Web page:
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As unto Rodes for to fight,

The chriften fayth for to mayntayne,
To Thewe by armes your force and myght,

In Lumbardy, Portyngale, and in Spayne.

Than spake the knyght to the lord anone,

For your fake wyl i aventure my lyfe, Whether ever i come agayne or none,

And for my ladyes fake, your wyfe.

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If i dyd nat i were to blame.

Than fighed the lady with that worde, In dolour depe her herte was tane,

And fore wounded as wyth a sworde.

Than after dyner the knight did go

His horse and harneyse to make redy, The woful lady came him unto,

And to him sayd right pyteously:

Alas! yf ye go, i must complayne
· Alone as a woful creature,
If that ye be in batayle Nayne,

On lyve may i not endure.

Alas, unhappy creature !

Where shal i go, where shal i byde ? Of dethe sothely nowe am i sure,

And all worldly joye i hal fet assyde.

A payre of theres than dyd she take,

And cut of her here bothe yelowe and bright; Were this, than fayd the, for my fake,

Upon your helme, moche curteyse knight. 180

I shall, dere lady, for your fakę,

This knyght sayd, with styl morninge : No comforte to him coude he take,

Nor absteine him fro perfounde syghinge.

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For grete pytè i can not wryte

The forowe that was betwene them two; Also i have to small respyte

For to declare theyr payne and wo.

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The wofull departinge and complaynt

That was betwene these lovers twayne Was never man that coude depaynt,

So wofully did they complayne,

The teres ran from theyr eyen twayne,

For doloure whan they did departe; The lady in her castell did remayne,

Wyth langour replenyfthed was her herte.

Now leve we here this lady bryght,

Within her castel makinge her mone, And tourne we to the curteys knyght,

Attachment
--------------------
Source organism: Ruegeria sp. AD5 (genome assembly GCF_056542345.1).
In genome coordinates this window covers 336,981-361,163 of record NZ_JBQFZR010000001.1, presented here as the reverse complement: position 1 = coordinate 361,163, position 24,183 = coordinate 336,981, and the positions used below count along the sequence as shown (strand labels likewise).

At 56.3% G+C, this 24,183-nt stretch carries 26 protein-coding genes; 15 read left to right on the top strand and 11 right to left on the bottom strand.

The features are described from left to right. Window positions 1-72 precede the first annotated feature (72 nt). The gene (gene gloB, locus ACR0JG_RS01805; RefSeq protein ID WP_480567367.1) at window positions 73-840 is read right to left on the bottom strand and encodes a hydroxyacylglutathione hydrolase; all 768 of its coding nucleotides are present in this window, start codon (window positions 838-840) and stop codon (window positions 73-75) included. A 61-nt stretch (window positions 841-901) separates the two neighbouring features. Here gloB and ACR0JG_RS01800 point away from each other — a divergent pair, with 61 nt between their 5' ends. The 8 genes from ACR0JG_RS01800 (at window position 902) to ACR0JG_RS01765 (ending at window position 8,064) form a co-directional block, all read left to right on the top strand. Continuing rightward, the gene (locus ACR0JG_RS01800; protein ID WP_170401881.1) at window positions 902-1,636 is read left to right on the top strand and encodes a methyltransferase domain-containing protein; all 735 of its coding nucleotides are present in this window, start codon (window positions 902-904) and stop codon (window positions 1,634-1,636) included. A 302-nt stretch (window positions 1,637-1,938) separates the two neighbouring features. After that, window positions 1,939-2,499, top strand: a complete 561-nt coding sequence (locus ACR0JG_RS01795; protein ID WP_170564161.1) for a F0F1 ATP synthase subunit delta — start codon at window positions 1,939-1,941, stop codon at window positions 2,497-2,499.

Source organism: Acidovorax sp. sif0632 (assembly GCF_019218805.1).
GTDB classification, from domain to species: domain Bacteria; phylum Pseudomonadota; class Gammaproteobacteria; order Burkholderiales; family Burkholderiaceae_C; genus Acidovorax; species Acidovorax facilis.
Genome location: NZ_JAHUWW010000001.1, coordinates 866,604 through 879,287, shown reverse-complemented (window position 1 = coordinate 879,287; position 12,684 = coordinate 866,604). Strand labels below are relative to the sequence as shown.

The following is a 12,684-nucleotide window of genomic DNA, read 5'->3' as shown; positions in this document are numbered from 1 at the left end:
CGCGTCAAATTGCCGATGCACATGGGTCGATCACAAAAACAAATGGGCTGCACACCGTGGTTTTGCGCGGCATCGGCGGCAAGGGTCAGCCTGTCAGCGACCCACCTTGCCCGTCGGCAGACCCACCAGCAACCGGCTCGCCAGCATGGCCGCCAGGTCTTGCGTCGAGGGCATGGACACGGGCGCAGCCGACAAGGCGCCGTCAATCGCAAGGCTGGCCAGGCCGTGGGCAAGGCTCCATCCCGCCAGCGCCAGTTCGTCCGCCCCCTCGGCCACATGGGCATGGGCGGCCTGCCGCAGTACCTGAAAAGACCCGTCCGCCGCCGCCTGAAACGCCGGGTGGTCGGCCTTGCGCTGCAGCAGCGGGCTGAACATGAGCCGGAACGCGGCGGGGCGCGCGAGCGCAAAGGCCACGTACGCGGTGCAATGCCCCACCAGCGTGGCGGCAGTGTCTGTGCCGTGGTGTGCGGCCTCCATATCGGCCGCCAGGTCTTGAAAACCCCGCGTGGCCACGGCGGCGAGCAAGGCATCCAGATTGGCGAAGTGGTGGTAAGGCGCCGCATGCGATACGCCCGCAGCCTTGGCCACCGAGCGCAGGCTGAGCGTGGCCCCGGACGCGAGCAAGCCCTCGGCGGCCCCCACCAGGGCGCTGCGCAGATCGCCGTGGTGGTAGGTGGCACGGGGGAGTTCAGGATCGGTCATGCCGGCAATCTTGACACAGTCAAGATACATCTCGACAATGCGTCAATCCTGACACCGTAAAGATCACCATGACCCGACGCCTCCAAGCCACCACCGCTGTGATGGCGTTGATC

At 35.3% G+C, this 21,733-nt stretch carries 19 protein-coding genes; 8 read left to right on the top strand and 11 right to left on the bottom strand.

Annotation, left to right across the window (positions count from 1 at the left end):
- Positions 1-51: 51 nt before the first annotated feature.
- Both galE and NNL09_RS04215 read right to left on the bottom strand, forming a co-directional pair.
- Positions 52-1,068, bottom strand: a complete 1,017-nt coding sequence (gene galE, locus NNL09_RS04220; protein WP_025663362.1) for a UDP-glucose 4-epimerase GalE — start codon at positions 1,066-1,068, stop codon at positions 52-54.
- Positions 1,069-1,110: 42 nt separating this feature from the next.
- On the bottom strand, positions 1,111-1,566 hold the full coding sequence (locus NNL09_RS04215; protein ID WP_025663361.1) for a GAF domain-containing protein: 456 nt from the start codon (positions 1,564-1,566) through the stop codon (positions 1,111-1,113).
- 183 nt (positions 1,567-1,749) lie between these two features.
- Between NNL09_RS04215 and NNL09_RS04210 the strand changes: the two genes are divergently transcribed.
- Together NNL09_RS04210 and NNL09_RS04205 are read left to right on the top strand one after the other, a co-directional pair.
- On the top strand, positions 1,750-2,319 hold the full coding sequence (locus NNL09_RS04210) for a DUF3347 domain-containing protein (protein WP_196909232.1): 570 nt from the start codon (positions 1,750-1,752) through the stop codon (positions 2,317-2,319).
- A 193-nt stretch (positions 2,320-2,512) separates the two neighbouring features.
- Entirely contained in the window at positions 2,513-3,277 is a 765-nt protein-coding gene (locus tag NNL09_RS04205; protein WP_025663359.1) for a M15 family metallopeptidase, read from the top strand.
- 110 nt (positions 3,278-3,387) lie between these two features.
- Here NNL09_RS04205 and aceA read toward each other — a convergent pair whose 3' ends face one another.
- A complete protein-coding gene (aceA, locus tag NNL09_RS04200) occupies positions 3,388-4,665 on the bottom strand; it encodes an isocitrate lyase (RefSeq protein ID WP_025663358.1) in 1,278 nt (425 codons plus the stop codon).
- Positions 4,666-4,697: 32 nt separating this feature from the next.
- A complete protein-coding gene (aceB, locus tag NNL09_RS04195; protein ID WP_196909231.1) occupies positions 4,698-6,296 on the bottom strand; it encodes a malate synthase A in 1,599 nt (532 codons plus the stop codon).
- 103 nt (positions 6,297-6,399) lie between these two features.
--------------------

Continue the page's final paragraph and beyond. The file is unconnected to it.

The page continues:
Whyche on his journey forth is gone.

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Unto hymself this knight fayd he,

Agaynst the chryften i wyl not fyght, But to the Rodes wyl i go

Them to fusteyne with all my myght.

Than did he her heere unfolde,

And one his helme it fet on hye, Wyth rede thredes of ryche golde,

Whiche he had of his lady.

Full richely his shelde was wrought,

Wyth afure stones and beten golde, But on his lady was his thought,

The yelowe heare whan he dyd beholde.

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Than forth he rode by dale and downe,

After aventures to enquyre,
By many a castel, cyté and towne,

All to batayl was his desyre.

In every justyng where he came

None so good as he was founde, In every place the pryce he wan,

And smote his adversaryes to the grounde. 220

So whan he came to Lumberdye,

Ther was a dragon theraboute, Whyche did great hurt and vylanye,

Bothe man and befte of hym had doubte.

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Than as he loked hym aboute,

Towarde a hyll that was so hye, Of this dragon he harde a shoute,

Yonder is a feast, he fayd, truly.

The knight him blefsyd, and forthe dyd go, . And sayd, I shall do my travayle, Betyde me well, betyde me wo,

The fyers fynde i shall asfayle.

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Than wyth the dragon dyd he meate,

Whan she him fawe The gaped wyde, He toke good hede, as ye may wete,

And quyckely sterted a lytle afyde.

He drewe his fwerde like a knyght,

This dragon fyersly to asfayle, He gave her strokes ful of myght,

Stronge and mortall was the batayle.

The dragon gave this knight a wounde,

Wyth his tayle upon the heed, That he fell downe unto the grounde,

In a fowne as he had ben deed.

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